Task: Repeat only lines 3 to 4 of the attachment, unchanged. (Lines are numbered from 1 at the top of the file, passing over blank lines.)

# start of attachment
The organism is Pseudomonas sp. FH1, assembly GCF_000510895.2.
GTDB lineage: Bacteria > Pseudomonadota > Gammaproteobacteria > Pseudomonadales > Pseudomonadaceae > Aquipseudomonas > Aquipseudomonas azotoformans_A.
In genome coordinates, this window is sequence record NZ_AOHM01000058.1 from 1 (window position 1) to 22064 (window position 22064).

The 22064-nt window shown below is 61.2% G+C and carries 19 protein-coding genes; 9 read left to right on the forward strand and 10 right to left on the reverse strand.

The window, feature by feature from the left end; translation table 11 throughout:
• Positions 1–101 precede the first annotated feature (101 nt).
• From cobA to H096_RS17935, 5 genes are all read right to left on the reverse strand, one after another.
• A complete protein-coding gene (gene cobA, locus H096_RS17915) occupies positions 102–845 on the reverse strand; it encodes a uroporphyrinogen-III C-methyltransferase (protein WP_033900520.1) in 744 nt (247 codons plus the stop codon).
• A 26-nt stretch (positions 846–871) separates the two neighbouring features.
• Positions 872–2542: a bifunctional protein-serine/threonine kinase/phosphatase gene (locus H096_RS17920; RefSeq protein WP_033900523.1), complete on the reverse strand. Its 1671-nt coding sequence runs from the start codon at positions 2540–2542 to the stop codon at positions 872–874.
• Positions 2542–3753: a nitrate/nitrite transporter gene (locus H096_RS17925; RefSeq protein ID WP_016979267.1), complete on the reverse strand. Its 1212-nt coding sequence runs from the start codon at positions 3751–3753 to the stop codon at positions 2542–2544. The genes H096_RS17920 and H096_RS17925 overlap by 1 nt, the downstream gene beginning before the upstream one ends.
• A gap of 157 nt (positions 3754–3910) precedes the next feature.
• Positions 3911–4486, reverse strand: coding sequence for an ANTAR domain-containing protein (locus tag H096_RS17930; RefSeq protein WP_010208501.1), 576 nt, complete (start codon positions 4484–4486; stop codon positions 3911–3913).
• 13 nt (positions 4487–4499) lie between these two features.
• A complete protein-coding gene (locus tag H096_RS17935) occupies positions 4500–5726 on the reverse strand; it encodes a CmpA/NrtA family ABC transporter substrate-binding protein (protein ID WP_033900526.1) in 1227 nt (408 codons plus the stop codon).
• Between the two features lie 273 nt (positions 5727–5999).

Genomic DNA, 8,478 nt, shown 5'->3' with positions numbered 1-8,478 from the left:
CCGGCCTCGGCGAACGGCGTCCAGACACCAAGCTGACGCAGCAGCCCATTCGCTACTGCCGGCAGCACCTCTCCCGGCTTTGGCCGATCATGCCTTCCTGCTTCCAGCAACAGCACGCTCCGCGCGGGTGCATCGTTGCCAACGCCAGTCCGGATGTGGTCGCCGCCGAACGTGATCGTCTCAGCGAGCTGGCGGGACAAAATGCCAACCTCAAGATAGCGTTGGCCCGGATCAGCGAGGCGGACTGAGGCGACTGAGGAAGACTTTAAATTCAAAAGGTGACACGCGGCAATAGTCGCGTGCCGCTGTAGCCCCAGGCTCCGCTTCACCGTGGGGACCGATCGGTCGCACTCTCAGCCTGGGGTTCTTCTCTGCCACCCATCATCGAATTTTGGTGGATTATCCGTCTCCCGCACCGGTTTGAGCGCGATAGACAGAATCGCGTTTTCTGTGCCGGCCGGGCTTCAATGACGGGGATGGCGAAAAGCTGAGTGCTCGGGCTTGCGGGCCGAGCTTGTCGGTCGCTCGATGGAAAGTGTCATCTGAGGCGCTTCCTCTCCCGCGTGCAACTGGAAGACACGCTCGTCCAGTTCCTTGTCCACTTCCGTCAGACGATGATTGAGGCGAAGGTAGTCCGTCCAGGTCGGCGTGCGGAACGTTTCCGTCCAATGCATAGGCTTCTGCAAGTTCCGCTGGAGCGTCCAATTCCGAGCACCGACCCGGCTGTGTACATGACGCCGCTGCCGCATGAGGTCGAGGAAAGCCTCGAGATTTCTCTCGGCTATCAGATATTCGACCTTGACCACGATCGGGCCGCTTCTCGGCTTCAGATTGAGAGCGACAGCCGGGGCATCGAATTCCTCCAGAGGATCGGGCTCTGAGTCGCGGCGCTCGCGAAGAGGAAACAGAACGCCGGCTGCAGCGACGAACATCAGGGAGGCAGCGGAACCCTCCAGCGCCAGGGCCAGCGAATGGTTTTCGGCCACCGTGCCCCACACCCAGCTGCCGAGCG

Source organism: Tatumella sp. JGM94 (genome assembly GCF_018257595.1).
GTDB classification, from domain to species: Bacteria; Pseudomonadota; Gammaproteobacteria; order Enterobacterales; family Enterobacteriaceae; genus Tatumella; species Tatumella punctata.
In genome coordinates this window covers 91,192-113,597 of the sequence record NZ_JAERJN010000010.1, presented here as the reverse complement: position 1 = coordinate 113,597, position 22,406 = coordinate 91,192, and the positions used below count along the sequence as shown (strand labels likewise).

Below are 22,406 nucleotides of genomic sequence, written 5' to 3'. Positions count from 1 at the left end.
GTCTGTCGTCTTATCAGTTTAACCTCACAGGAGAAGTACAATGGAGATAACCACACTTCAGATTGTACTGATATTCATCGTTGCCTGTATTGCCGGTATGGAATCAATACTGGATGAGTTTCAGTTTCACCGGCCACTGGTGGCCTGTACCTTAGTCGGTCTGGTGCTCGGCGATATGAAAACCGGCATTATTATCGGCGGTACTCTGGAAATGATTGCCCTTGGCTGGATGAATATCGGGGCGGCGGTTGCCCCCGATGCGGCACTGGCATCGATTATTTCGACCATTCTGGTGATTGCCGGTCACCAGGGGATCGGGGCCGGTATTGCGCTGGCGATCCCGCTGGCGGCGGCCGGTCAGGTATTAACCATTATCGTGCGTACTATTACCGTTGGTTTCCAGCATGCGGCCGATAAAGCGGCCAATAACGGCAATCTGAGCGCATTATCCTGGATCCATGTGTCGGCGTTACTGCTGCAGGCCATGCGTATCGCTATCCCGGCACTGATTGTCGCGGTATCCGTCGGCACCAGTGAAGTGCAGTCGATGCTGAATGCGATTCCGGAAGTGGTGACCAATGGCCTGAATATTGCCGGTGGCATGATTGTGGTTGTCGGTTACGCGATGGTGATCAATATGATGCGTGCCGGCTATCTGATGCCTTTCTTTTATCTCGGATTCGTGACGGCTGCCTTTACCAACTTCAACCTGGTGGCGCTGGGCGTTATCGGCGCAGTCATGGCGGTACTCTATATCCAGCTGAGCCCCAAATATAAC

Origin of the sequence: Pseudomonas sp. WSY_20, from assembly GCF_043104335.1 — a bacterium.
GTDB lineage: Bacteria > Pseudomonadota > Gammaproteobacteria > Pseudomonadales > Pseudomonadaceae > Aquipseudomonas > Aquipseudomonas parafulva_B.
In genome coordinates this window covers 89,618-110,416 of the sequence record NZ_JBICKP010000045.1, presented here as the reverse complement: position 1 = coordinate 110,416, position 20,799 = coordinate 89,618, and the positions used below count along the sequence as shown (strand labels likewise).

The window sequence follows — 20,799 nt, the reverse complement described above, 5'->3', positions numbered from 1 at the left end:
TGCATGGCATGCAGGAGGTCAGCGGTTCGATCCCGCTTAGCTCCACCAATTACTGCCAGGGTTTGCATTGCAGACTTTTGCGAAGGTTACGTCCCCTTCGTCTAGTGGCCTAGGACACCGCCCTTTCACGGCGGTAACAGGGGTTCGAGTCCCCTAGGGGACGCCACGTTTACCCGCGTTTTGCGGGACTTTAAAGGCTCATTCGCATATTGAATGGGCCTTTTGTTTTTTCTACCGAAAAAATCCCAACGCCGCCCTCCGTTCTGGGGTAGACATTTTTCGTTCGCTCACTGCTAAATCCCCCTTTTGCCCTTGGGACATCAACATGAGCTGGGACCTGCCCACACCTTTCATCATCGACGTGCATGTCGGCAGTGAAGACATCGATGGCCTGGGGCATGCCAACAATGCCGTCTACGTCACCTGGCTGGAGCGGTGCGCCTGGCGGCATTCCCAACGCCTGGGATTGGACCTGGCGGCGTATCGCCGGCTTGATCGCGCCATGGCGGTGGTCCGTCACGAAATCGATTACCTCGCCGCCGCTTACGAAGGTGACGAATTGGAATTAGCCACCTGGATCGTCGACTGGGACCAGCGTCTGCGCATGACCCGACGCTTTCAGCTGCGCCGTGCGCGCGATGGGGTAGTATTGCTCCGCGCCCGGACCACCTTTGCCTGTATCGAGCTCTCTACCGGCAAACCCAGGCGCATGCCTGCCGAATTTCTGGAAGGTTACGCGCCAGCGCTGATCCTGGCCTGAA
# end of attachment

In genome coordinates, this window is sequence record NZ_AOHM01000058.1 from 1 (window position 1) to 22064 (window position 22064).

The 22064-nt window shown below is 61.2% G+C and carries 19 protein-coding genes; 9 read left to right on the forward strand and 10 right to left on the reverse strand.